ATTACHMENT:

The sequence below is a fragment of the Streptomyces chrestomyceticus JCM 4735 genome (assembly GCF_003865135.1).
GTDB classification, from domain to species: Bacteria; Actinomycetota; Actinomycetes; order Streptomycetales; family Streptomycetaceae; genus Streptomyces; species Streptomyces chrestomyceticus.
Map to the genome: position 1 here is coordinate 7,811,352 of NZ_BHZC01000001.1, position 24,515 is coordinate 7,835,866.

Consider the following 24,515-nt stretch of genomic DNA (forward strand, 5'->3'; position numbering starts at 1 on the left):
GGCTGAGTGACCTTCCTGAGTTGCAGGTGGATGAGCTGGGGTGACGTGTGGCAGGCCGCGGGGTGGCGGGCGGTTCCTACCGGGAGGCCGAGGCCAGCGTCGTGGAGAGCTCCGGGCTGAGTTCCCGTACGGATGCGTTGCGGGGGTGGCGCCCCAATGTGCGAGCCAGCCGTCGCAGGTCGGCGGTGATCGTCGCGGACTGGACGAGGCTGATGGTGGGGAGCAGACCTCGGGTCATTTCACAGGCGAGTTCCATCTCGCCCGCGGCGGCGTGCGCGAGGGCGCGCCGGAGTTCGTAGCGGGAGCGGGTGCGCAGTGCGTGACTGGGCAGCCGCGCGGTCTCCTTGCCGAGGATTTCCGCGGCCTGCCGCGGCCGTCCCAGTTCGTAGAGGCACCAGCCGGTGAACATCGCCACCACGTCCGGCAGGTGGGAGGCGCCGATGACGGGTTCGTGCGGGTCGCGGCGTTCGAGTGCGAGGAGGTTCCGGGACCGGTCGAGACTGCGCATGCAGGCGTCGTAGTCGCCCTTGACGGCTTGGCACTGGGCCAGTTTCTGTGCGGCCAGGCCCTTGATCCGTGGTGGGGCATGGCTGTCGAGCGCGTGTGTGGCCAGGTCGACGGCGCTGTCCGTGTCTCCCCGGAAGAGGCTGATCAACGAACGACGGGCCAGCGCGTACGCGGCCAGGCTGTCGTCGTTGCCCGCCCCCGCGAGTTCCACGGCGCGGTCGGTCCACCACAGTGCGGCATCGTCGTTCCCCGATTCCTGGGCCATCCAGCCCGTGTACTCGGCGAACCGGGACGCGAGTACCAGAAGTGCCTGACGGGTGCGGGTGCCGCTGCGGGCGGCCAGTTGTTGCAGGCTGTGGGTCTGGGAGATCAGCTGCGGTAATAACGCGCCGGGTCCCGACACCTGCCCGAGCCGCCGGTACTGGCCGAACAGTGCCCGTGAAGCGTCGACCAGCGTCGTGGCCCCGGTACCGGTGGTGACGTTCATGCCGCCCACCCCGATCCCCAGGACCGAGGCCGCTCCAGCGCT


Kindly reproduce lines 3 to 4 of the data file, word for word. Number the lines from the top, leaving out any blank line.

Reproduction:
Map to the genome: position 1 here is coordinate 7,811,352 of NZ_BHZC01000001.1, position 24,515 is coordinate 7,835,866.

Consider the following 24,515-nt stretch of genomic DNA (forward strand, 5'->3'; position numbering starts at 1 on the left):